Bossert Hotel, going once, going twice... SOLD at auction

by Elsewhere 1 Replies latest jw friends

  • Elsewhere

    Bklyn's once famous Bossert sells for $100M
    May 05. 2008 3:43PM
    By: Kira Bindrim

    Brooklyn Heights’ famed Bossert Hotel, on the auction block since January, has reportedly snagged a buyer.

    Robert Levine, the same developer behind One Brooklyn Bridge Park, has reportedly made a deal to buy the Bossert for upwards of $100 million, according to real estate blog Brownstoner. That answers questions of whether a softening real estate market might keep the famed building from commanding a price tag over $100 million.

    The 224-unit building at 98 Montague Street has 20,000 square feet of space. With some renovation, the Bossert could make up to $1,000 per square foot, according to Brownstoner.

    The Bossert was one of seven major Brooklyn Heights properties put on the market by The Watchtower Group in January. The organization did not provide an asking price, but gave a “request for best offer” to interested parties.

    The Bossert has been making headlines for years—but most recently has had a more humble role as the newest stop on the Brooklyn Heights Association’s neighborhood tour. In 1955, the Brooklyn Dodgers celebrated their lone World Series win there, and author Francis Morrone called the building the “Waldorf-Astoria of Brooklyn” in his An Architectural Guidebook to Brooklyn. The space was once famous for its Marine Roof, a two-level rooftop restaurant with a nautical theme and impressive view of lower Manhattan.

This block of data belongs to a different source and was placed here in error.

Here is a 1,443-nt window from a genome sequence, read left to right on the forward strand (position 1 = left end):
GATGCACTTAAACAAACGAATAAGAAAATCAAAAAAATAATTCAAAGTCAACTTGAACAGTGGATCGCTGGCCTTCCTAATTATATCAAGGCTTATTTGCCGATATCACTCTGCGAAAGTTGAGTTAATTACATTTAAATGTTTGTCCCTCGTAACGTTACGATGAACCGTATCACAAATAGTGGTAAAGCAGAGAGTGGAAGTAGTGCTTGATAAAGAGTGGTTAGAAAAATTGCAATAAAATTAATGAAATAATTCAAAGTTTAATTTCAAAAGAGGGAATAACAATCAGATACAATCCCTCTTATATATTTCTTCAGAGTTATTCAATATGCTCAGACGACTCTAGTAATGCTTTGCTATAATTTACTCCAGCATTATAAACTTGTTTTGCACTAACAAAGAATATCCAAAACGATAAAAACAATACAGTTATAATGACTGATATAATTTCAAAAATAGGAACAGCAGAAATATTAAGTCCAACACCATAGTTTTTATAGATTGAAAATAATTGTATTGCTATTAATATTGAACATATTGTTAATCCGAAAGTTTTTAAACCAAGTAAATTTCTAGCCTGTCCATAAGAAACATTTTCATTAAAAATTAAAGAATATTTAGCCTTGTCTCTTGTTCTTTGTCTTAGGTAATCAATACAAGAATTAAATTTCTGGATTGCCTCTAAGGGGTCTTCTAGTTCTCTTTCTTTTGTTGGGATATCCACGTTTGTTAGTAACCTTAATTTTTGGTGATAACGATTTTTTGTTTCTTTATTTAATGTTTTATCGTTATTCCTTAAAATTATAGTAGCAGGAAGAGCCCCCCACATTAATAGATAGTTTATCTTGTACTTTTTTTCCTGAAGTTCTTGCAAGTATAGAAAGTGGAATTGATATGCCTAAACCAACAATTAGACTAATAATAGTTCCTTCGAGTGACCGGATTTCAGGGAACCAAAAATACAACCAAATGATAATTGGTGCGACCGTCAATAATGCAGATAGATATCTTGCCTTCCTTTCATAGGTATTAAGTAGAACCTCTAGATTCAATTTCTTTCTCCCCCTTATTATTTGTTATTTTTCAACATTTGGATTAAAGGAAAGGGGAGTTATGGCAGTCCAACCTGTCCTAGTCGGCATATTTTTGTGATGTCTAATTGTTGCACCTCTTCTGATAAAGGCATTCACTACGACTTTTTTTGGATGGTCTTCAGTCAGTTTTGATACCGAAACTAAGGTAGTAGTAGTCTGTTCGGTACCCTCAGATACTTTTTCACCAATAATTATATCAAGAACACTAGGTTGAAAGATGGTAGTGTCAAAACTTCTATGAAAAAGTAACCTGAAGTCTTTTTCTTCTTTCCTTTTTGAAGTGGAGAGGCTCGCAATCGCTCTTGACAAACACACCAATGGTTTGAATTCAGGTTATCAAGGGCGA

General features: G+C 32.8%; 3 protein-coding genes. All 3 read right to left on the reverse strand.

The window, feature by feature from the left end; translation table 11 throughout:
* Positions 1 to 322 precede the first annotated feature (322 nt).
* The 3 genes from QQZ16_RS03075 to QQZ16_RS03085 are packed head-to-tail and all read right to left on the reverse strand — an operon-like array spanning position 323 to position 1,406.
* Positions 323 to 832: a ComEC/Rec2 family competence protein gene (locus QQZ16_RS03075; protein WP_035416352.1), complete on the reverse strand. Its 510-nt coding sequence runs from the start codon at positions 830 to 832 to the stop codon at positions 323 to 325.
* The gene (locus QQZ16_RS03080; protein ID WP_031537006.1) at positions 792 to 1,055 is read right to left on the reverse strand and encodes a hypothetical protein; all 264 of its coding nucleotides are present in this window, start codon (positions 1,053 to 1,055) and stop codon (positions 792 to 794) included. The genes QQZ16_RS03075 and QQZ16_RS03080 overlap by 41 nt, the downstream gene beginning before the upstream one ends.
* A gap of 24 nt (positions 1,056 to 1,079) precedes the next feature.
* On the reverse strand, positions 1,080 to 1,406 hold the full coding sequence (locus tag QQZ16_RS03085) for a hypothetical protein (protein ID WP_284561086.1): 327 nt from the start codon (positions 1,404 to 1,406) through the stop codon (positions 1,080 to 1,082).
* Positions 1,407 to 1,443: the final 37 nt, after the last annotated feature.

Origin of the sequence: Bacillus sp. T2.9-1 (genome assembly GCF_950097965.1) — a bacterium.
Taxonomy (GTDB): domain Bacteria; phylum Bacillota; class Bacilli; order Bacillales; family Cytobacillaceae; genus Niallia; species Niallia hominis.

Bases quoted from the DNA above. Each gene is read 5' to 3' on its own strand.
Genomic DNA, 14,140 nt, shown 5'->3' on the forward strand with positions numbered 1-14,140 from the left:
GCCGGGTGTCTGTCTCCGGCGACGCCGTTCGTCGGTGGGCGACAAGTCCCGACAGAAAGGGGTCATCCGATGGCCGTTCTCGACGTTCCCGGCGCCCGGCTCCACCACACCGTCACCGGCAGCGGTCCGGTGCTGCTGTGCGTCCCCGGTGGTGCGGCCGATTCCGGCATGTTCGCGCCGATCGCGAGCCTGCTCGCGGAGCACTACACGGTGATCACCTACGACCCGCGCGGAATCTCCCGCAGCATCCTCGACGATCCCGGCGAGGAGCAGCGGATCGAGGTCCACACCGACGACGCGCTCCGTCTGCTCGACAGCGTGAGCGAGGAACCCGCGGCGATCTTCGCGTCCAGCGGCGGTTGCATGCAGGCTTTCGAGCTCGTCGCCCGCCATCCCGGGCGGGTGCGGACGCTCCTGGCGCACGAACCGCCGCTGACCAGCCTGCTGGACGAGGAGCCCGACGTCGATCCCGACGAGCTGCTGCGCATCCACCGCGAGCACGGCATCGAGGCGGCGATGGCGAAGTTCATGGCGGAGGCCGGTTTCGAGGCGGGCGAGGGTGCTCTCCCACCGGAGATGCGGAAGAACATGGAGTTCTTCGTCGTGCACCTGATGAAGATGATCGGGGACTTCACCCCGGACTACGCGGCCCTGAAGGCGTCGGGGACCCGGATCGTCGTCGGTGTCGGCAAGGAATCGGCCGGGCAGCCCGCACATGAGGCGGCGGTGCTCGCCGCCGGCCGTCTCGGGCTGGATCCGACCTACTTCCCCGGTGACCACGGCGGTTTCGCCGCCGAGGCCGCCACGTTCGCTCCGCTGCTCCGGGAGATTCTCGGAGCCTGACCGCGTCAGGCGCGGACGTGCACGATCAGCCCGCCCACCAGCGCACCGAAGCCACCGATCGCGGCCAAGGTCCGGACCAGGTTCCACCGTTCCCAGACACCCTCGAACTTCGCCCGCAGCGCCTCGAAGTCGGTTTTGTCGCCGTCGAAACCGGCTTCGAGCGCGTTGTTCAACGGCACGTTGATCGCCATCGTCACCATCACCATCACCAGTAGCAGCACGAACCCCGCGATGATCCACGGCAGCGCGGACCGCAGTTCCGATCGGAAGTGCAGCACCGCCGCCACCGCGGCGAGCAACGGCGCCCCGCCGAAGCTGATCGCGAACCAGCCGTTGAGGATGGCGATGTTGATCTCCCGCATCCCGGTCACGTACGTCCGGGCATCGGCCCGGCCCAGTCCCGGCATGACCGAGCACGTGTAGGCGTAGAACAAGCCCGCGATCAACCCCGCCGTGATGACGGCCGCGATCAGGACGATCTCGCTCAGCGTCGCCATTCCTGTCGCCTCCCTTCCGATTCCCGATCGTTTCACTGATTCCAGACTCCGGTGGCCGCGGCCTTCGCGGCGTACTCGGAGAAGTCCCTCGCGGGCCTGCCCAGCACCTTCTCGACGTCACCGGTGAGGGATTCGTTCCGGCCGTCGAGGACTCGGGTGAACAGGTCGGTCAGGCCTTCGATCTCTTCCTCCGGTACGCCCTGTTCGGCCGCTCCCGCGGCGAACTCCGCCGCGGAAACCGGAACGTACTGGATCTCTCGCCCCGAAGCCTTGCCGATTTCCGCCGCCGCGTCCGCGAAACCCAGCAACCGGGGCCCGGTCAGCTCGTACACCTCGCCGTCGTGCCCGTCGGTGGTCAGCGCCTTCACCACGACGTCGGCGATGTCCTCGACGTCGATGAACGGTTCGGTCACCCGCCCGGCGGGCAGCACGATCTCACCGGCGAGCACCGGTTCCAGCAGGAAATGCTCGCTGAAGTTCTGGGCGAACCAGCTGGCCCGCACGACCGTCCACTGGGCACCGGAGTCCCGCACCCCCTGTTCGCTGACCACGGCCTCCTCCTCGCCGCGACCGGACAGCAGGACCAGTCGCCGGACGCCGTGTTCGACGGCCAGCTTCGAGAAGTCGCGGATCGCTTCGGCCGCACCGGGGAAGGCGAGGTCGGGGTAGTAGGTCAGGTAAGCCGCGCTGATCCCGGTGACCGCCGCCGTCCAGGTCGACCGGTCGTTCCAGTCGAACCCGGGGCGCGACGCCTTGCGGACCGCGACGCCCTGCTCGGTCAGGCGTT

In 1983 the Watchtower Bible and Tract Society of New York began leasing the space, and bought it outright in 1988. Watchtower, a Jehovah’s witness organization, undertook a massive renovation and restoration of the building to comply with Landmarks Preservation Commission standards for the historic district.

    Since then, the Jehovah’s witnesses have transferred their printing and shipping operations to a new location and consolidated Brooklyn operations, leaving diminished need for the residential space.

  • asilentone

    Someone brought this up few days ago, but it is ok in case others missed the story.

Share this